By Brian WongNovember 17, 2019
Competes with: Audi E-Tron, Jaguar I-Pace, Tesla Model Y
Looks like: Though Mustang elements are present, the SUV has quite a different aesthetic and a sweeping roofline reminiscent of the BMW X6.
Powertrain: Rear- or all-wheel drive; estimated electric motor output from 255 to 459 horsepower; torque from 306 to 612 pounds-feet; estimated range 210-300 miles
Hits dealerships: Premium and First Edition models in late 2020; Select and California Route 1 models in early 2021; GT in the spring of 2021
The 2019 Los Angeles Auto Show gives us a look at Ford’s electrified future with the introduction of the 2021 Mustang Mach-E, a brand-new electric SUV. We’ll have to wait a bit for the SUV to hit dealerships because the first models won’t start rolling out until late 2020 and the exciting GT won’t arrive until the spring of 2021, but it seems as though it will be worth the wait from the details that have been announced.
Related: More 2019 L.A. Auto Show Coverage
It’s an interesting move to attach the Mustang name to an SUV, let alone an electric one. There are Mustang elements in its design, from the headlights and taillights to the unmistakable pony badges found front and rear. But in nearly every other way, this vehicle seems to zig where the Mustang zags, and that’s probably for the better given the difference in aims between a gas-powered sports car and an SUV (even a performance-oriented one).
The Mustang Mach-E will be offered in six trims: Select, Premium, First Edition, California Route 1, GT and GT Performance Edition. The First Edition will be offered at launch in limited numbers, while the California Route 1 will be a special edition with its own exterior cues.
The Mustang Mach-E’s profile fools you, as a quick glance suggests a roofline that dips down sharply as it moves rearward, giving more of a fastback look (a la the BMW X6). But above that, you’ll notice the top of the roof is painted black, which thankfully allows for more backseat headroom than it seems at first glance. Look closer at the sides, and you’ll also notice the doors lack door handles — to get in, you press a button that’s hidden in the pillar that pops the door open just enough for you to slide a hand in and grab it.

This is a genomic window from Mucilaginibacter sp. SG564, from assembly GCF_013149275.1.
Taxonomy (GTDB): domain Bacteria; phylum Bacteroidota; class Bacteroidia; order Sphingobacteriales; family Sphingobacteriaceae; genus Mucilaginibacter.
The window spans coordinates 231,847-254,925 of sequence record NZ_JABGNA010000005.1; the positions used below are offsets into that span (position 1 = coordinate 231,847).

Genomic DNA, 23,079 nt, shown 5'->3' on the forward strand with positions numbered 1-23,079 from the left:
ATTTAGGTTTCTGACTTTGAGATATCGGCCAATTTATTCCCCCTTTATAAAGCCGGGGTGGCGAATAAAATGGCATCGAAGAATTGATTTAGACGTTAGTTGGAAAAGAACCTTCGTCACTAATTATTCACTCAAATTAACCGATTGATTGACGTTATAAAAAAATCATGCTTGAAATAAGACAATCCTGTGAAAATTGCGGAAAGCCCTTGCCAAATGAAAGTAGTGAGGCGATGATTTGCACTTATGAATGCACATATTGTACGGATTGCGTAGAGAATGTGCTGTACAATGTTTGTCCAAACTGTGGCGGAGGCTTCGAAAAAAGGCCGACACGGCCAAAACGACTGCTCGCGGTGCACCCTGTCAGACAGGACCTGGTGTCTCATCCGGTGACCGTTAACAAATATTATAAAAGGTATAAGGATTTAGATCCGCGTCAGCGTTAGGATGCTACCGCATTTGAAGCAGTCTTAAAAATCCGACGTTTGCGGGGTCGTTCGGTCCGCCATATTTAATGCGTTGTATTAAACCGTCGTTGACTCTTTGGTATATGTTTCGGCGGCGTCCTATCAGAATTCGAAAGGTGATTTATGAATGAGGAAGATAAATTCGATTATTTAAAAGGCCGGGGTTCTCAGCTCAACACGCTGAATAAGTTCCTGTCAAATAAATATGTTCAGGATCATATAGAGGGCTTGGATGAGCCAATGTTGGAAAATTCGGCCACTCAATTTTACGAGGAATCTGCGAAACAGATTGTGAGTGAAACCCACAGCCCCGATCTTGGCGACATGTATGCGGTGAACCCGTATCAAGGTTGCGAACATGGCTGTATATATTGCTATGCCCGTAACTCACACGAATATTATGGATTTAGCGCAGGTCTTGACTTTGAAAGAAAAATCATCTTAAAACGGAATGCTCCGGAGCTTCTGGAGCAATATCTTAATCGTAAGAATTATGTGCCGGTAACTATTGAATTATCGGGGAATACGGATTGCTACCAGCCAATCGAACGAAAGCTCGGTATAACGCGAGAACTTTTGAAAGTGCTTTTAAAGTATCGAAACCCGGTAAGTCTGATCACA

Up front, the tri-bar front headlights are pure Mustang and flank the “grille,” which is really a solid piece of bodywork that features a slight offset from the rest of the front to give it more of a conventional appearance. It’s body-colored on most models, but the GT has a textured appearance (though it’s still solid and smooth to the touch). The rear also gets more Mustang design elements, with tri-bar taillights and sequential turn signals.
The overall look of the five-seat interior screams minimalism, as there aren’t many physical controls to be found anywhere and the majority of inputs come via the large, 15.5-inch vertically oriented touchscreen that dominates the dashboard. Taking up a part of the lower portion of the screen is a physical volume knob that shows the current volume level in the middle; it’s surrounded by various constantly displayed climate controls while the rest of the screen can be modified.
Housed within the multimedia screen is Ford’s next-generation Sync system (Sync 4), which comes with many new features, including wireless Android Auto and Apple CarPlay, driver profiles with the ability to learn your habits, and over-the-air updates for vehicle functions. Updatable vehicle functions include vehicle performance, maintenance updates and new features (the functionality is a Tesla hallmark that otherwise remains rare). Another 10.2-inch screen replaces the traditional gauge cluster.
One eye-popping feature is the available panoramic glass roof, which spans nearly the whole length of the vehicle and opens the cabin up nicely. It doesn’t come with any kind of shade beneath it; Ford says that glass has been treated to keep ultraviolet rays and heat out, but we’ll have to test that on a warm day ourselves to be convinced. Ford will offer a range of animal-free seating materials for both the seats and steering wheel.
One set of specs we did get was cargo capacity — 29 cubic feet behind the rear seat and 59.6 cubic feet with the rear seats folded down. There’s also a front trunk “frunk” that has 4.8 cubic feet of cargo space, which is sealed and comes with a drain so you can fill it with ice or dirty items and simply wash it out later.